Also this day in 1974, the No. 1 Billboard Pop Hit was “Seasons in the Sun” by Vancouver’sTerry Jacks.
In 1976, “Theme From S.W.A.T.” by the Rhythm Heritage became the first TV theme song to reach #1 on the Billboard Hot 100.
In 1977, comic actor Eddie Anderson, forever memorable as Jack Benny’s wisecracking butler Rochester on radio & TV, died of heart problems at age 71.
In 1978, Korean-American actor Philip Ahn died following surgery at age 72. His film career playing largely Japanese & Chinese roles spanned 40 years, 25 of those in TV. His last major role was playing Master Kan on the Kung Fu series.
In 1979, Mr. Ed, TV’s talking horse, died. Or at least the horse that posed for still pictures as Mr. Ed died in Oklahoma. Bamboo Harvester, the actual horse TV turned into the fictional talking horse Mr. Ed, had died without publicity in 1970.
Also in 1979, the music special “John Denver And The Ladies,” with Tina Turner and Cheryl Ladd as guests, aired in prime time on ABC-TV”.
Still in 1979, the Allman Brothers Band released a reunion L-P called “Enlightened Rogues.” The band hadn’t played together in two years.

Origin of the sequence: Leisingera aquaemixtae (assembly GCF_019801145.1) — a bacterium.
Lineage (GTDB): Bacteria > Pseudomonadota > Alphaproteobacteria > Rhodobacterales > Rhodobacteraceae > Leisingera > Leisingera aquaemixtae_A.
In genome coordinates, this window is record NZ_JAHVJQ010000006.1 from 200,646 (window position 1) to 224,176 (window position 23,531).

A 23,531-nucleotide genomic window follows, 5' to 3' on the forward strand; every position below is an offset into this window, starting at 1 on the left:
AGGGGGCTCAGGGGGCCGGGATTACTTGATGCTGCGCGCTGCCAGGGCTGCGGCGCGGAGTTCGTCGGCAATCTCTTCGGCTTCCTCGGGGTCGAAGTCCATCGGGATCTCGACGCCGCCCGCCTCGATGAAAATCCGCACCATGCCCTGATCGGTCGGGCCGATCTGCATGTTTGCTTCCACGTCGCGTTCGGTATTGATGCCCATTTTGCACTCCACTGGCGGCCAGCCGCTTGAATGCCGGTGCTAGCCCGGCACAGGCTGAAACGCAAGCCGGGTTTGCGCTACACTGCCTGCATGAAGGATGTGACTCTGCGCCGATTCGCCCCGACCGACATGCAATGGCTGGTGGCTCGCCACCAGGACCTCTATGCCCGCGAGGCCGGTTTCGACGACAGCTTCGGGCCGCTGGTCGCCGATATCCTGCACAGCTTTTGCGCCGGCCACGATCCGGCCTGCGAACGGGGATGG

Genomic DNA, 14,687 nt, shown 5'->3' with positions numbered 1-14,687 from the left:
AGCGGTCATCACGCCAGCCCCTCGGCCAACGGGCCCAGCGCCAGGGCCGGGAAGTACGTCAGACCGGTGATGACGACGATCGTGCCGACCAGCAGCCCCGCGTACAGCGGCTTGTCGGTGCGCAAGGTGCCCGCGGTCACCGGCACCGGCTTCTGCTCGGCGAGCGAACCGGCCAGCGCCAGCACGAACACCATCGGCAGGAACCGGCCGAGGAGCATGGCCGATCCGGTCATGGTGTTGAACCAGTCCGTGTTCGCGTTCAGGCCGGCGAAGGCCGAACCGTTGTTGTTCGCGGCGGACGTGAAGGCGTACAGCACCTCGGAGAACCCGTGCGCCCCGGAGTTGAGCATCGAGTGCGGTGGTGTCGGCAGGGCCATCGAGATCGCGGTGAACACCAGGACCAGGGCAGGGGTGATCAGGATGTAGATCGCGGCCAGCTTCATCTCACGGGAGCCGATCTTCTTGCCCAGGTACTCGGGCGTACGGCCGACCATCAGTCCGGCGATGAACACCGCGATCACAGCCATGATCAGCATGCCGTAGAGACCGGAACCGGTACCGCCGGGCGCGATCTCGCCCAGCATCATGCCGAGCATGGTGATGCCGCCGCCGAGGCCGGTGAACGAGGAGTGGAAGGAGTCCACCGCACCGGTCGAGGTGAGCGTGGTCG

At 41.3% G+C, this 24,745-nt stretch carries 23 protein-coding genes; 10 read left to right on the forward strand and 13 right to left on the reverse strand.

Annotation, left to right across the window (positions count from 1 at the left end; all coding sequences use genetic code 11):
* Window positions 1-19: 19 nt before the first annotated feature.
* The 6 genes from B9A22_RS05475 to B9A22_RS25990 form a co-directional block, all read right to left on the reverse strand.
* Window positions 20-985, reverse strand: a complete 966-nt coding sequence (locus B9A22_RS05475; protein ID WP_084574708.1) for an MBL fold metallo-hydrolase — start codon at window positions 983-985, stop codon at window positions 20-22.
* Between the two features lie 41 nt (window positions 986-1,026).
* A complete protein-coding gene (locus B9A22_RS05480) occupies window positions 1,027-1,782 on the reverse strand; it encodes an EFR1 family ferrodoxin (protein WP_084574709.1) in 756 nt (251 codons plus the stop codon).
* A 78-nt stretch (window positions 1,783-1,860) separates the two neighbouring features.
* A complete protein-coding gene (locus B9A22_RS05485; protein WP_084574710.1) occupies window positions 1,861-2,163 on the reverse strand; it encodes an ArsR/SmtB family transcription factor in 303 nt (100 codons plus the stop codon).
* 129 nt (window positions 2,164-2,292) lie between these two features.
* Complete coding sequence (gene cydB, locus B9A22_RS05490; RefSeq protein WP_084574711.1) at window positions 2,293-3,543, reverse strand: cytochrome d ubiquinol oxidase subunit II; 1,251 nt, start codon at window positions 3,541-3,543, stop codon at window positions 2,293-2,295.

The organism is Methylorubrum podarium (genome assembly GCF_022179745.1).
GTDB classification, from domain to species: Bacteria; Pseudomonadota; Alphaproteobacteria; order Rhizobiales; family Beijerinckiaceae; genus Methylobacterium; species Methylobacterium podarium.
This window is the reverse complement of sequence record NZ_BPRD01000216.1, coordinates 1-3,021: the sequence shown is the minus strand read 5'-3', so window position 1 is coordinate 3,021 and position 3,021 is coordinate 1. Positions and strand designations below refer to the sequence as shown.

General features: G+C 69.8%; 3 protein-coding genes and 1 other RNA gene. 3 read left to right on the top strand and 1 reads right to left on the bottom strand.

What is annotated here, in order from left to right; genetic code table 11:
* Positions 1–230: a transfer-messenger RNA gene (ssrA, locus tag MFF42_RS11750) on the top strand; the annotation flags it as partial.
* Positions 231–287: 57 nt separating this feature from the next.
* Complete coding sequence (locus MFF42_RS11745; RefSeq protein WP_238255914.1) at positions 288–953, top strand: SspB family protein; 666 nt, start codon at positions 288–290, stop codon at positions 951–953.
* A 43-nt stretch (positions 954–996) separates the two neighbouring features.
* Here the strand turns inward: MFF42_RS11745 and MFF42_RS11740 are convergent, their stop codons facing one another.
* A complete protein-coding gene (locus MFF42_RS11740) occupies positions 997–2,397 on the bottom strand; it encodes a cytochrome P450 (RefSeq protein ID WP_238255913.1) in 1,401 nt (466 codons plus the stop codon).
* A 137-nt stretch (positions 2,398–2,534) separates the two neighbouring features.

In 1981, “I Love a Rainy Night” by Eddie Rabbitt topped the charts and stayed there for 2 weeks.
In 1983, M*A*S*H became the most watched television program in history, as the final original episode of the fictitious, but uncommonly real, 4077th M*A*S*H (Mobile Army Surgical Hospital) unit of the Korean conflict aired for 2 1/2 hours on CBS. An estimated 125-million people in the U.S. tuned in, producing a 60.3 rating and an incredible 77 percent share.
In 1984, singer Michael Jackson won a record eight Grammy Awards at the presentation ceremony in Los Angeles, including Album of the Year for “Thriller.” But he lost the best song award to “Every Breath You Take,” written by Sting for The Police.
Also this date in 1984, Joseph Canzano, lead singer of the 1960’s pop group the Duprees, died at age 40. He was billed as Joey Vann with the Duprees, best known for their 1962 hits “You Belong to Me” and “My Own True Love.”
In 1985, David Byron, lead singer of the British hard rock band Uriah Heep, died after a heart attack at age 38.